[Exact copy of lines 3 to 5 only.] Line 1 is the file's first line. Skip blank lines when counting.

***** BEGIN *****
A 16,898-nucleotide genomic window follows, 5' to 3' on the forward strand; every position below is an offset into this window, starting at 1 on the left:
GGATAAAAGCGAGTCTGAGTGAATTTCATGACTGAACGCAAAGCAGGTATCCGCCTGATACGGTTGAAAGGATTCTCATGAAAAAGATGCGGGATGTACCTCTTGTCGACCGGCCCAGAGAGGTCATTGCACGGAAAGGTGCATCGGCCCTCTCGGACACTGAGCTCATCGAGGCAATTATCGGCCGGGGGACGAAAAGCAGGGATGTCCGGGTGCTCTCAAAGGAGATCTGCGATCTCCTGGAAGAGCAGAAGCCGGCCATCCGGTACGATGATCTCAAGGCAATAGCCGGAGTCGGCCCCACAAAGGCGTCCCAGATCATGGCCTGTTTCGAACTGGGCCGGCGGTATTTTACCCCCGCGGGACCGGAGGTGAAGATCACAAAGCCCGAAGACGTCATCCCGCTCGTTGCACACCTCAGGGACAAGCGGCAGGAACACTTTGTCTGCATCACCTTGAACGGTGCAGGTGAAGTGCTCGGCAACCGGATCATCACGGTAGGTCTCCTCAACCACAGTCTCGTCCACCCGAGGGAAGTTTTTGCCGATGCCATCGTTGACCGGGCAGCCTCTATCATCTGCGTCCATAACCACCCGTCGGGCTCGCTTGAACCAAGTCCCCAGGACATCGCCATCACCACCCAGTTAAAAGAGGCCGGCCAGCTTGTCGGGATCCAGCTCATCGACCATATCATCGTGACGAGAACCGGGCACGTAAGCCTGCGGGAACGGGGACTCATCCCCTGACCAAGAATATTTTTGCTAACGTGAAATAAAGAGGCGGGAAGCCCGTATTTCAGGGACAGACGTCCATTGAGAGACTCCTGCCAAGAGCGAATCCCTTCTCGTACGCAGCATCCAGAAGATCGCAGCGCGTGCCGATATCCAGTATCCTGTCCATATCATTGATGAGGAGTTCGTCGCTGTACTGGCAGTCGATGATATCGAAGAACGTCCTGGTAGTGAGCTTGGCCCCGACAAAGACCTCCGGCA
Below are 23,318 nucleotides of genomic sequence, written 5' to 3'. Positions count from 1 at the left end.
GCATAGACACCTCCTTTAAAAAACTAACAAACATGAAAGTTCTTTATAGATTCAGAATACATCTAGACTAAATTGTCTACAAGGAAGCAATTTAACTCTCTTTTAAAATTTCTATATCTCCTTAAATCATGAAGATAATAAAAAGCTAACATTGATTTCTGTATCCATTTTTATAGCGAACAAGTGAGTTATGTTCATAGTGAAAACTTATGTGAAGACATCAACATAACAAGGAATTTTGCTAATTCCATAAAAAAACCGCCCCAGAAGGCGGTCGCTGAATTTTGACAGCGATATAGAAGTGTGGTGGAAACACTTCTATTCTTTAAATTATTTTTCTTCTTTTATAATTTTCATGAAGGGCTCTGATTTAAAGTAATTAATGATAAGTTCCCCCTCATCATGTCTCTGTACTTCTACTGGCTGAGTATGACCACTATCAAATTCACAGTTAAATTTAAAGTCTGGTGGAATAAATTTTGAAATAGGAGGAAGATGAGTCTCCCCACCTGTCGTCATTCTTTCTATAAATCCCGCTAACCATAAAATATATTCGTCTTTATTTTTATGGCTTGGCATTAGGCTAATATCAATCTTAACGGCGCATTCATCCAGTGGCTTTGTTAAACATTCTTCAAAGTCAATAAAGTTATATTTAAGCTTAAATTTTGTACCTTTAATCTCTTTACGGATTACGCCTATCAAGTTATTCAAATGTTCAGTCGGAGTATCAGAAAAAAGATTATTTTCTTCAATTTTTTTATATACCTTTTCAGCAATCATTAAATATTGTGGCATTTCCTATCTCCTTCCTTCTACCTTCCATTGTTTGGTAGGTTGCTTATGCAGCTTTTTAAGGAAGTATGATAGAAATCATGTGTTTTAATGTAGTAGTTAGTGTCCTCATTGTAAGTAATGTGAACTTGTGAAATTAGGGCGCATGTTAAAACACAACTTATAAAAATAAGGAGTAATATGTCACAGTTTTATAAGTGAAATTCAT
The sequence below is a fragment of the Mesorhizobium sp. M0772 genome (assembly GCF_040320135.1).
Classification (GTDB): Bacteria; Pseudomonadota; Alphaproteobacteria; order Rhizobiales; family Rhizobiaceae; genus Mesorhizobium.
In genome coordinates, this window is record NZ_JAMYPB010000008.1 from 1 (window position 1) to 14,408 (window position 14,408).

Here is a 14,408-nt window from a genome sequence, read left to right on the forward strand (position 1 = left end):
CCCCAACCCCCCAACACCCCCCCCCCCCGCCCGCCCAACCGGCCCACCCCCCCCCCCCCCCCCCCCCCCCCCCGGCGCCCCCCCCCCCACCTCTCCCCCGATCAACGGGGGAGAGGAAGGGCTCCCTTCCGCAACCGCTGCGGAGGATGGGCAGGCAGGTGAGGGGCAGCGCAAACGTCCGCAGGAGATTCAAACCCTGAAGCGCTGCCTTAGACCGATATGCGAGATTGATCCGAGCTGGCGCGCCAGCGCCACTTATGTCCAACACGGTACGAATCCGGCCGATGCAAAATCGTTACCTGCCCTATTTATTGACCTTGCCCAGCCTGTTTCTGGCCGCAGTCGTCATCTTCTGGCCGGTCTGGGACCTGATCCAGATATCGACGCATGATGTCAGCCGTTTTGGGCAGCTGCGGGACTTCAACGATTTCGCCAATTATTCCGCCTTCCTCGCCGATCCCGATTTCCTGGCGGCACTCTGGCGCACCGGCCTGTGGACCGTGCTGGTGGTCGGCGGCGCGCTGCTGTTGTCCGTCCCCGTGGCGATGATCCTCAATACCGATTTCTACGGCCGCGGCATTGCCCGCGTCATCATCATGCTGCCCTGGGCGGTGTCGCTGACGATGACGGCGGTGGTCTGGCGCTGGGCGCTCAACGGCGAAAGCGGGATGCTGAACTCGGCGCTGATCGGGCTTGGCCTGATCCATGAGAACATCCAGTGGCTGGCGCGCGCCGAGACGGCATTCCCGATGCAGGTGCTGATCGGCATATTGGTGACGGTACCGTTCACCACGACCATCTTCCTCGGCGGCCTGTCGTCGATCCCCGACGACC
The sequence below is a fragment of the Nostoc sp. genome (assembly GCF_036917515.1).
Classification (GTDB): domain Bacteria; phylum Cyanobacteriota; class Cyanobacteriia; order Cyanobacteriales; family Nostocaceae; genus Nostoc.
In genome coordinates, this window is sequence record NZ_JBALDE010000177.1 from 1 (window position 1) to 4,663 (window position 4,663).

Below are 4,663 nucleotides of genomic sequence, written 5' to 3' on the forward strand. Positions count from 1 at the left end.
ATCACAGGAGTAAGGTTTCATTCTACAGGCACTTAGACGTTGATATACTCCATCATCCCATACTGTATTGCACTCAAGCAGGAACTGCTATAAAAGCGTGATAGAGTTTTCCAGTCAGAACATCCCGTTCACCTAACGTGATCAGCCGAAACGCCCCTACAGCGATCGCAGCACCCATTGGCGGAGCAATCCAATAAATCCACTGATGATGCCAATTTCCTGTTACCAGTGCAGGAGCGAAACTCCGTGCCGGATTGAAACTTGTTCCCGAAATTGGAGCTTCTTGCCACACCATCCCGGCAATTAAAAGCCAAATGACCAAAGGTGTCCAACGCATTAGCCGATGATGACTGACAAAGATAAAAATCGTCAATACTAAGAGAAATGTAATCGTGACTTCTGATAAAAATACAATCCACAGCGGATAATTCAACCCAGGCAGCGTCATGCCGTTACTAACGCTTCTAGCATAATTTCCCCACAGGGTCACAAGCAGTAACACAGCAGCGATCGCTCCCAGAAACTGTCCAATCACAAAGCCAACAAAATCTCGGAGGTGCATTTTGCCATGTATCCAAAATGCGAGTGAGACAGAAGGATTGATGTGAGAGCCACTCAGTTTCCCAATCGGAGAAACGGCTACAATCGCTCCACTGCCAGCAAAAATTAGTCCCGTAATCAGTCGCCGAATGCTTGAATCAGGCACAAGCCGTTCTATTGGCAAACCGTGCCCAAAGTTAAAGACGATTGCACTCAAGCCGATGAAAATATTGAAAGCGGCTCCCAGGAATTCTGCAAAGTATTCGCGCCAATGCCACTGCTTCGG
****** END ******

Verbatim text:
Below are 23,318 nucleotides of genomic sequence, written 5' to 3'. Positions count from 1 at the left end.
GCATAGACACCTCCTTTAAAAAACTAACAAACATGAAAGTTCTTTATAGATTCAGAATACATCTAGACTAAATTGTCTACAAGGAAGCAATTTAACTCTCTTTTAAAATTTCTATATCTCCTTAAATCATGAAGATAATAAAAAGCTAACATTGATTTCTGTATCCATTTTTATAGCGAACAAGTGAGTTATGTTCATAGTGAAAACTTATGTGAAGACATCAACATAACAAGGAATTTTGCTAATTCCATAAAAAAACCGCCCCAGAAGGCGGTCGCTGAATTTTGACAGCGATATAGAAGTGTGGTGGAAACACTTCTATTCTTTAAATTATTTTTCTTCTTTTATAATTTTCATGAAGGGCTCTGATTTAAAGTAATTAATGATAAGTTCCCCCTCATCATGTCTCTGTACTTCTACTGGCTGAGTATGACCACTATCAAATTCACAGTTAAATTTAAAGTCTGGTGGAATAAATTTTGAAATAGGAGGAAGATGAGTCTCCCCACCTGTCGTCATTCTTTCTATAAATCCCGCTAACCATAAAATATATTCGTCTTTATTTTTATGGCTTGGCATTAGGCTAATATCAATCTTAACGGCGCATTCATCCAGTGGCTTTGTTAAACATTCTTCAAAGTCAATAAAGTTATATTTAAGCTTAAATTTTGTACCTTTAATCTCTTTACGGATTACGCCTATCAAGTTATTCAAATGTTCAGTCGGAGTATCAGAAAAAAGATTATTTTCTTCAATTTTTTTATATACCTTTTCAGCAATCATTAAATATTGTGGCATTTCCTATCTCCTTCCTTCTACCTTCCATTGTTTGGTAGGTTGCTTATGCAGCTTTTTAAGGAAGTATGATAGAAATCATGTGTTTTAATGTAGTAGTTAGTGTCCTCATTGTAAGTAATGTGAACTTGTGAAATTAGGGCGCATGTTAAAACACAACTTATAAAAATAAGGAGTAATATGTCACAGTTTTATAAGTGAAATTCAT
The sequence below is a fragment of the Mesorhizobium sp. M0772 genome (assembly GCF_040320135.1).